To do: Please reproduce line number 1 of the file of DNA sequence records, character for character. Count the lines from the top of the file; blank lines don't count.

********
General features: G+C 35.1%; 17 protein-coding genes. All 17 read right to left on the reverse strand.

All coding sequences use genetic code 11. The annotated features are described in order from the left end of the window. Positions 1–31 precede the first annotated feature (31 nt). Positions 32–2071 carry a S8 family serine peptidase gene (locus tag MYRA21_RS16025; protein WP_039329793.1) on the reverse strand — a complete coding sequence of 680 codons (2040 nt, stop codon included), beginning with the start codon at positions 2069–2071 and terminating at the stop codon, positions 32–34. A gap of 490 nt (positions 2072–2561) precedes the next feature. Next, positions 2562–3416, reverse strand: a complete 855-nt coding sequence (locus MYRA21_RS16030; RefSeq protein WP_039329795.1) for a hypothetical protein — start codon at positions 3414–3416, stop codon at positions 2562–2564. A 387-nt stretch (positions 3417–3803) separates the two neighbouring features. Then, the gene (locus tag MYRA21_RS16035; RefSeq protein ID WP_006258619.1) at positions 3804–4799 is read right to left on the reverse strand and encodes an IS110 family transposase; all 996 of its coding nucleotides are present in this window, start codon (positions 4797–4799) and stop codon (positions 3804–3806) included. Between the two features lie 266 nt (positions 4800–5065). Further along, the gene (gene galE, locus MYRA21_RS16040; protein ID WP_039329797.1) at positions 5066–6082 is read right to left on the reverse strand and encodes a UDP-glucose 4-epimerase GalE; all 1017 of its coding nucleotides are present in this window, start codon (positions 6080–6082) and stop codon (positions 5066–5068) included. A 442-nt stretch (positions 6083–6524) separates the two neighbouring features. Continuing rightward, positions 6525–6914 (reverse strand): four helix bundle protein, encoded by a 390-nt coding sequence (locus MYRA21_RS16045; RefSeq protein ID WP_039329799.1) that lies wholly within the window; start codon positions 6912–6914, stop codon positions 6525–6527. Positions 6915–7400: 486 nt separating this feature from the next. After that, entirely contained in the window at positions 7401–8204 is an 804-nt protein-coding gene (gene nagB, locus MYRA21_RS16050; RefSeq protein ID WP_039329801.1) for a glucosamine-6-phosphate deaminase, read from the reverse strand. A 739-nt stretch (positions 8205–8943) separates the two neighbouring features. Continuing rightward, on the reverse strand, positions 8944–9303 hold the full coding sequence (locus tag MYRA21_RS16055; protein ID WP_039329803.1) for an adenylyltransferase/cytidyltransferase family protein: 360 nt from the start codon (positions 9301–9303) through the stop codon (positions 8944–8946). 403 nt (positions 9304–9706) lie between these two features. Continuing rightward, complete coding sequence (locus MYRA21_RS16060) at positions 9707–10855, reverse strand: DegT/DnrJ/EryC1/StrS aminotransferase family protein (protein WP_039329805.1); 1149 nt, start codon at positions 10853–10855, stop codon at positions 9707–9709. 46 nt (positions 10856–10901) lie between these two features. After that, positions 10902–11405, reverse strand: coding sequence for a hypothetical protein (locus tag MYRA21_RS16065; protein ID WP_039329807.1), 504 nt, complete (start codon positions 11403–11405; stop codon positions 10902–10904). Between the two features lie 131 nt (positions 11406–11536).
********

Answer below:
General features: G+C 35.1%; 17 protein-coding genes. All 17 read right to left on the reverse strand.